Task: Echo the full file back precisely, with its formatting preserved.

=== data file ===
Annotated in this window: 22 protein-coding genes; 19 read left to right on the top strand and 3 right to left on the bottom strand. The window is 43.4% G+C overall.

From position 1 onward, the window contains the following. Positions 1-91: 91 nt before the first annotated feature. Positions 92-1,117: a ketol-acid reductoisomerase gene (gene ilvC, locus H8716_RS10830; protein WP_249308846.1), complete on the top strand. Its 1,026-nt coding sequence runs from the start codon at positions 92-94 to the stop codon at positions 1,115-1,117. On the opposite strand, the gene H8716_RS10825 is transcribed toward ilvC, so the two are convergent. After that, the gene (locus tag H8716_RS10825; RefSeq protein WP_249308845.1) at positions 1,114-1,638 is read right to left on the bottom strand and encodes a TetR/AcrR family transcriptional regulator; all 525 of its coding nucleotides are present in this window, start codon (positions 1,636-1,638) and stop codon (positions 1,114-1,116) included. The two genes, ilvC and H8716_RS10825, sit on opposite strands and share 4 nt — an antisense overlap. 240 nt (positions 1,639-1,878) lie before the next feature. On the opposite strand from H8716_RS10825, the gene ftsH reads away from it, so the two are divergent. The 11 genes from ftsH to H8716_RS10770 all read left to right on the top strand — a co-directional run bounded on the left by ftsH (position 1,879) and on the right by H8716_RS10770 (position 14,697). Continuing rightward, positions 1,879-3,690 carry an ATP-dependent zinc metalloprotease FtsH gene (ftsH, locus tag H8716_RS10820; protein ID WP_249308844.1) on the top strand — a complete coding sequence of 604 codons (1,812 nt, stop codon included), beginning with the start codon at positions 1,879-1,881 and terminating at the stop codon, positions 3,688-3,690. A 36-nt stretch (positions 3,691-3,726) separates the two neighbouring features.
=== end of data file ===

Annotated in this window: 22 protein-coding genes; 19 read left to right on the top strand and 3 right to left on the bottom strand. The window is 43.4% G+C overall.

From position 1 onward, the window contains the following. Positions 1-91: 91 nt before the first annotated feature. Positions 92-1,117: a ketol-acid reductoisomerase gene (gene ilvC, locus H8716_RS10830; protein WP_249308846.1), complete on the top strand. Its 1,026-nt coding sequence runs from the start codon at positions 92-94 to the stop codon at positions 1,115-1,117. On the opposite strand, the gene H8716_RS10825 is transcribed toward ilvC, so the two are convergent. After that, the gene (locus tag H8716_RS10825; RefSeq protein WP_249308845.1) at positions 1,114-1,638 is read right to left on the bottom strand and encodes a TetR/AcrR family transcriptional regulator; all 525 of its coding nucleotides are present in this window, start codon (positions 1,636-1,638) and stop codon (positions 1,114-1,116) included. The two genes, ilvC and H8716_RS10825, sit on opposite strands and share 4 nt — an antisense overlap. 240 nt (positions 1,639-1,878) lie before the next feature. On the opposite strand from H8716_RS10825, the gene ftsH reads away from it, so the two are divergent. The 11 genes from ftsH to H8716_RS10770 all read left to right on the top strand — a co-directional run bounded on the left by ftsH (position 1,879) and on the right by H8716_RS10770 (position 14,697). Continuing rightward, positions 1,879-3,690 carry an ATP-dependent zinc metalloprotease FtsH gene (ftsH, locus tag H8716_RS10820; protein ID WP_249308844.1) on the top strand — a complete coding sequence of 604 codons (1,812 nt, stop codon included), beginning with the start codon at positions 1,879-1,881 and terminating at the stop codon, positions 3,688-3,690. A 36-nt stretch (positions 3,691-3,726) separates the two neighbouring features.